My big news is that I signed a deal with Twentieth Century Fox and the screenwriter of the classic comedy, My Cousin Vinny. I’ll be writing a series of novels based on the characters, Vincent Gambini and Mona Lisa Vito. Back to Brooklyn, a sequel to the film, picks up exactly where the film left off, with Vinny racing to get out of Beechum County before he's found out and thrown into jail. It will be the first in what will evolve into a modern day Nick and Nora kind of series with Lisa investigating and Vinny litigating. My Cousin Vinny has always been my favorite comedy film, the one that made me late for appointments if it happened to pop up on the tube when I should've been walking out the door. Mention the film by name or parrot any of the classic lines and you'll find that practically everyone within earshot is immediately on the same page with you, going tit for tat with smiles plastered on their faces. "Are you sure? Yeah, I'm pos-i-tive."

When and how do you find time to write?
Funny that you should ask because I'm pretty sure my friends and neighbors have a vision of a full-time writer as someone who wakes mid-afternoon and sashays around the house in slippers and a silk smoking jacket, smoking a cigarette fitted into a cigarette holder, when in truth, I've never smoked. Actually, I’m pretty disciplined. I think of writing and promotion as a full-time job, and it doesn't matter that I don't have a boss standing over me cracking the whip. I'm the CEO, my wife, Isabella is the chairwoman of the board, and together we do whatever is necessary to keep the ship afloat. Before that, I used to plug away on my laptop while commuting back and forth to work in the city. I think the lack of elbow room on the railroad actually contributed to the creative process. No, come to think of it, that's a lie.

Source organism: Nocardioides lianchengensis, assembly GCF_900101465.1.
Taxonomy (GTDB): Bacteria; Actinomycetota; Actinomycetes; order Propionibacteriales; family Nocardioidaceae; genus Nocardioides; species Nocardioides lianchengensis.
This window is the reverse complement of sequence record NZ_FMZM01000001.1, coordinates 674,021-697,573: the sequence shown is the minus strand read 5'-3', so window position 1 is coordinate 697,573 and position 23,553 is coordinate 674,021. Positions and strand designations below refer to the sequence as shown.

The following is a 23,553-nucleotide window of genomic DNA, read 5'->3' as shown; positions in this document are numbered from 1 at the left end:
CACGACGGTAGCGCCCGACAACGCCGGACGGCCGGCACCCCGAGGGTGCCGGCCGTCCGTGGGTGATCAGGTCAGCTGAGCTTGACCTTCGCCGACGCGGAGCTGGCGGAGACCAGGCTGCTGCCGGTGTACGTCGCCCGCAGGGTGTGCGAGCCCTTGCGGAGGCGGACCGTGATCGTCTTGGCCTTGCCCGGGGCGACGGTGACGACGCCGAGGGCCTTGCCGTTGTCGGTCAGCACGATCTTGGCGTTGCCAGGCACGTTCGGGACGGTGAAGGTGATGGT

What kinds of marketing for your books do you personally?
I'm on Facebook everyday doing my best to post interesting tidbits about me and my family, my writing, and the world at large. Does that world-at-large bit sound too much like Walter Cronkite? I do blog and find it fun — my website was just revamped for something like the sixth time. Anyway, tomorrow may be history but Twitter is my mystery. I've tried and tried, and I just don’t get it. I've had three different assistants help me with it, and it just doesn’t work for me.

What fictional detective would you like to be and why?
It’s gotta be Sherlock because the man is just so damn clever. I mean think about it — he exists in an age before computers, forensics labs, DNA analysis, CCTV, and tracking devices. He figures it all out in his mind. His powers of observation are second to none. And who else but Holmes is capable of catching Moriarity, “the greatest schemer of all time, the organizer of every devilry”?

In five words or less, what advice would you give to aspiring writers?
How about six? “Retreat? Hell, we just got here!” — Captain Lloyd Williams

Mug Shot: Peter Blauner

Peter Blauner is the author of seven novels, including Slow Motion Riot, winner of an Edgar award for best first novel, and The Intruder, a New York Times bestseller. He began his career as a journalist for New York magazine in the 1980s and segued into writing fiction in the 1990s. His short fiction has been anthologized in Best American Mystery Stories and on Selected Shorts from Symphony Space. For the last ten years, he has written for several television shows, including Law & Order: SVU and Blue Bloods. His newest novel is Proving Ground, published in May 2017.

What are you working on currently?
After finishing a second season writing for the CBS show Blue Bloods, I’m putting out my first novel in eleven years, Proving Ground (actually Minotaur/St. Martin’s is publishing it: I’m just following it around). It’s a kind of modern-day Hamlet revenge story with a traumatized vet and a bodacious detective, set in Brooklyn. I’m about to start writing another novel, which I hope will be done a lot sooner.

When and how do you find time to write?